1920s NYC art school in­spires novel

‘Mas­ter­piece’ re­flects on how women were treated

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Fiona Davis in “The Mas­ter­piece” (Dut­ton, 347 pp., ★★★g) con­tin­ues a win­ning for­mula that show­cases the sto­ries be­hind New York City land­marks, as in her best­selling “The Doll­house” (The Bar­bizon Ho­tel for Women) and “The Ad­dress” (The Dakota).

This time, it’s Grand Cen­tral Ter­mi­nal and the school of art it housed in the 1920s.

Her hero­ines hark from dif­fer­ent eras: Il­lus­tra­tor Clara Dar­den is the only woman teach­ing at the art school in 1928. But her sta­tus there re­flects how women were treated then, and are, too of­ten, now. She patchIn es to­gether a liv­ing teach­ing by day and pro­duc­ing mag­a­zine il­lus­tra­tions at night. Dur­ing a fac­ulty art show she hopes will ex­pose her art to edi­tors at Vogue, her work is rel­e­gated to an outof-the-way of­fice.

A fel­low teacher and star of the school, the tem­pes­tu­ous but beloved Levon Zakar­ian, of­fers to show one of her paint­ings in his more prom­i­nent area, but the proud Dar­den chafes at the of­fer.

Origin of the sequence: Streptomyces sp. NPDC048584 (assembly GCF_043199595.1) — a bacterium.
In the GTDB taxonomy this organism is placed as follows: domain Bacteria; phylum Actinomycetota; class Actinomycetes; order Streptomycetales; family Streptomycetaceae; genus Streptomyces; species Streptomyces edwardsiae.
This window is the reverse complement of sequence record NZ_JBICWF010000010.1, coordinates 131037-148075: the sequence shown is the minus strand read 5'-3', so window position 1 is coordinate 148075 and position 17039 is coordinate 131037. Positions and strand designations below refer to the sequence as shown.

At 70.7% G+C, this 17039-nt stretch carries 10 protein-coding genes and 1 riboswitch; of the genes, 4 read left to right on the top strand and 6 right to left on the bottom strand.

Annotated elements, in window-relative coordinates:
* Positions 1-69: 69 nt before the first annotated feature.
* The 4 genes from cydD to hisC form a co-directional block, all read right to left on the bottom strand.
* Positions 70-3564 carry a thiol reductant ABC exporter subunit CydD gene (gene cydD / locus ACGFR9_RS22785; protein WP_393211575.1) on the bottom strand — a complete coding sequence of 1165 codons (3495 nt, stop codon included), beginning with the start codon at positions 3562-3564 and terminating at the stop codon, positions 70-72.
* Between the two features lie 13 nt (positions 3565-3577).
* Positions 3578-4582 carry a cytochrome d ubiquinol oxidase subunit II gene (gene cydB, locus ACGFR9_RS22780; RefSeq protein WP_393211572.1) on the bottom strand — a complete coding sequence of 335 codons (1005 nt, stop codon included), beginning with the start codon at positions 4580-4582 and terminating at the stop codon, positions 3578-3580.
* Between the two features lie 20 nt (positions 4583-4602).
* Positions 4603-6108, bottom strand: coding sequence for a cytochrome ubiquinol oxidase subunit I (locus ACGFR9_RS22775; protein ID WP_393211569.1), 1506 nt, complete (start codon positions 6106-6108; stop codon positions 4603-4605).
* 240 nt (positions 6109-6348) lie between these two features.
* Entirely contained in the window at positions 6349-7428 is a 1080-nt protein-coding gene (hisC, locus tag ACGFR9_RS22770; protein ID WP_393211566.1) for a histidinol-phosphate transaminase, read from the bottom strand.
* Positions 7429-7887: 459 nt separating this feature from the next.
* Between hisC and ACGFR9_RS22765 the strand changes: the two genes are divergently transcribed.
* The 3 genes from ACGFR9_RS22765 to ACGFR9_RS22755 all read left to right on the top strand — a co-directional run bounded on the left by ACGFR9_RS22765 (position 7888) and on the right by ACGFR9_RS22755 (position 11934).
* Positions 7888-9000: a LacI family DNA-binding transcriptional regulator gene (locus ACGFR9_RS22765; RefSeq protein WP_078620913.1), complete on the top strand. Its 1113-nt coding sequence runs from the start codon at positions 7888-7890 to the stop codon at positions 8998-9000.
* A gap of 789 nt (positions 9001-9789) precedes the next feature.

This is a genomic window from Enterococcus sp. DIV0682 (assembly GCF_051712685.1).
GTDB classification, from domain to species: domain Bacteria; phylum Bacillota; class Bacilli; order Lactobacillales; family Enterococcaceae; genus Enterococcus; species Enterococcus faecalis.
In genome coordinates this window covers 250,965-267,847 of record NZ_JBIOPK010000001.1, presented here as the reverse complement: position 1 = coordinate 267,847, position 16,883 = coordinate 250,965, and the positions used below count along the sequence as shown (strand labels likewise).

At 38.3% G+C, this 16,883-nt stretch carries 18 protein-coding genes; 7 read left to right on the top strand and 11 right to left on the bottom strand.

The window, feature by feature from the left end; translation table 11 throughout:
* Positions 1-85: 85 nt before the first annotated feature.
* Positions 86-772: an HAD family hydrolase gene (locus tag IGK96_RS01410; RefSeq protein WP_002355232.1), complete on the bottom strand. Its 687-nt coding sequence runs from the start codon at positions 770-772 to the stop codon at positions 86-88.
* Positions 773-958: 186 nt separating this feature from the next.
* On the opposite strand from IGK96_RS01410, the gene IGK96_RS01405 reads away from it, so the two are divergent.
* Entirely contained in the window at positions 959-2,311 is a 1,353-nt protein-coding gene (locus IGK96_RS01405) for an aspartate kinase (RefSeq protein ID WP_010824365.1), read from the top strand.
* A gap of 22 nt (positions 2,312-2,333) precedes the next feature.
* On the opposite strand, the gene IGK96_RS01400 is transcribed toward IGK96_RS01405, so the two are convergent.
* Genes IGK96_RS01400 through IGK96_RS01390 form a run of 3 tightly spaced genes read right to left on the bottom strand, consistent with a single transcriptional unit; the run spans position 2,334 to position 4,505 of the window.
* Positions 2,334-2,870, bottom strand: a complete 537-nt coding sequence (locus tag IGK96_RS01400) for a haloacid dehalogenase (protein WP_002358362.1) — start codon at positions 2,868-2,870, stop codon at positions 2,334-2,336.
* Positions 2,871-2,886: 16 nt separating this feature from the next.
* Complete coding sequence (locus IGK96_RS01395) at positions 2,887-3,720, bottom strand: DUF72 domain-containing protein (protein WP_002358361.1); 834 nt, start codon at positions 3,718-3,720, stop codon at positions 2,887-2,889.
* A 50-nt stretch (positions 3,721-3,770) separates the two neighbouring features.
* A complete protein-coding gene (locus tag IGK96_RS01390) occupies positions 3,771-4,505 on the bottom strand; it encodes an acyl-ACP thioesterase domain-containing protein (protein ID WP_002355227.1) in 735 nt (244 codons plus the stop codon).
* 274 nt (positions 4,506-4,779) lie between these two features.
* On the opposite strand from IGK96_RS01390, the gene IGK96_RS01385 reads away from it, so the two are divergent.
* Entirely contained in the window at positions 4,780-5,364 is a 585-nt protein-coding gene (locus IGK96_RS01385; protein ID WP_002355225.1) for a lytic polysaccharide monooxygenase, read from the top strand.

Still, it leads to a friend­ship that will be life-chang­ing for both Levon and Clara.

1974, di­vorcee Vir­ginia Clay stum­bles into the shut­tered art school while seek­ing a job at the ter­mi­nal to sup­port her and her daugh­ter. She winds up in the in­for­ma­tion booth and be­friends a lawyer who is work­ing to tear down the aging ter­mi­nal and re­place it with a sky­scraper.

On an af­ter-work assig­na­tion with that lawyer, Vir­ginia finds – and takes – a vivid wa­ter­color of a woman. Then the anony­mous threats be­gin.

Back in 1929, be­fore the Wall Street crash, Clara has be­come a sought-af­ter il­lus­tra­tor and in­dus­trial de­signer, thanks in part to the con­nec­tions she makes through her lover, Oliver, a wealthy poet. When Levon strug­gles, Clara of­fers him food and tough love. The De­pres­sion brings both artists to des­per­ate mea­sures.

Clara and Vir­ginia are fierce, vul­ner­a­ble and un­wa­ver­ing in their de­ter­mi­na­tion to right wrongs.

This zippy read can be a lit­tle too pat with its di­a­logue and res­o­lu­tions, but is a hard-to-re­sist and a timely re­minder that for far too long the work done by women has been dis­missed and dis­re­spected.

Grand Cen­tral Ter­mi­nal and its 1920s art school is the set­ting for “The Mas­ter­piece.” CARUCHA L. MEUSE/GAN­NETT

Au­thor Fiona Davis

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